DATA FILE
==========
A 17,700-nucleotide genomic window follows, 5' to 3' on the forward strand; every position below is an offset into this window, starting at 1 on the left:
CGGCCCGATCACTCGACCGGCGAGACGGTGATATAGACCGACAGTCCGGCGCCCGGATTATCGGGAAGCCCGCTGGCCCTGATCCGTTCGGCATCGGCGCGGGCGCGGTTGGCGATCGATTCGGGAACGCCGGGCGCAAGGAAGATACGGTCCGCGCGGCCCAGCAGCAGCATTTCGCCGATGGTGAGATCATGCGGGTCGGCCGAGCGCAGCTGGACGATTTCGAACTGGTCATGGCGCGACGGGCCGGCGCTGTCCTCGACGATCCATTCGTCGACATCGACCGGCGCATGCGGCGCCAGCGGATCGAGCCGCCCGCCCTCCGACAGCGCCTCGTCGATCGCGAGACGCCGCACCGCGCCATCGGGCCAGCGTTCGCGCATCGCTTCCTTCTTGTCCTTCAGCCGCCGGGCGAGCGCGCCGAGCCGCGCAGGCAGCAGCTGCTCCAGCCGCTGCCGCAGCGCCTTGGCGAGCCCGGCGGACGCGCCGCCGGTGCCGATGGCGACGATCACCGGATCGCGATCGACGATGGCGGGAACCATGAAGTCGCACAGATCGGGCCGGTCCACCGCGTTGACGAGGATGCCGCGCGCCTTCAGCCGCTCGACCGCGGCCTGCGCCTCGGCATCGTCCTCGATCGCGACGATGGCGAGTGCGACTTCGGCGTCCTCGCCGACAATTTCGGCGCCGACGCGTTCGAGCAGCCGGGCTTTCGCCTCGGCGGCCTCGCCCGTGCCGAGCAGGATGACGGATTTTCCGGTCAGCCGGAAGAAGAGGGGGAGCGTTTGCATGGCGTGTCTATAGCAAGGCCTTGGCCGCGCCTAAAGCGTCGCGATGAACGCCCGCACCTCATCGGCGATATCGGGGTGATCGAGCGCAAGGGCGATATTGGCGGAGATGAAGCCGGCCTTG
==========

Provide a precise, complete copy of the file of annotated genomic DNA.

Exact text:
A 17,700-nucleotide genomic window follows, 5' to 3' on the forward strand; every position below is an offset into this window, starting at 1 on the left:
CGGCCCGATCACTCGACCGGCGAGACGGTGATATAGACCGACAGTCCGGCGCCCGGATTATCGGGAAGCCCGCTGGCCCTGATCCGTTCGGCATCGGCGCGGGCGCGGTTGGCGATCGATTCGGGAACGCCGGGCGCAAGGAAGATACGGTCCGCGCGGCCCAGCAGCAGCATTTCGCCGATGGTGAGATCATGCGGGTCGGCCGAGCGCAGCTGGACGATTTCGAACTGGTCATGGCGCGACGGGCCGGCGCTGTCCTCGACGATCCATTCGTCGACATCGACCGGCGCATGCGGCGCCAGCGGATCGAGCCGCCCGCCCTCCGACAGCGCCTCGTCGATCGCGAGACGCCGCACCGCGCCATCGGGCCAGCGTTCGCGCATCGCTTCCTTCTTGTCCTTCAGCCGCCGGGCGAGCGCGCCGAGCCGCGCAGGCAGCAGCTGCTCCAGCCGCTGCCGCAGCGCCTTGGCGAGCCCGGCGGACGCGCCGCCGGTGCCGATGGCGACGATCACCGGATCGCGATCGACGATGGCGGGAACCATGAAGTCGCACAGATCGGGCCGGTCCACCGCGTTGACGAGGATGCCGCGCGCCTTCAGCCGCTCGACCGCGGCCTGCGCCTCGGCATCGTCCTCGATCGCGACGATGGCGAGTGCGACTTCGGCGTCCTCGCCGACAATTTCGGCGCCGACGCGTTCGAGCAGCCGGGCTTTCGCCTCGGCGGCCTCGCCCGTGCCGAGCAGGATGACGGATTTTCCGGTCAGCCGGAAGAAGAGGGGGAGCGTTTGCATGGCGTGTCTATAGCAAGGCCTTGGCCGCGCCTAAAGCGTCGCGATGAACGCCCGCACCTCATCGGCGATATCGGGGTGATCGAGCGCAAGGGCGATATTGGCGGAGATGAAGCCGGCCTTG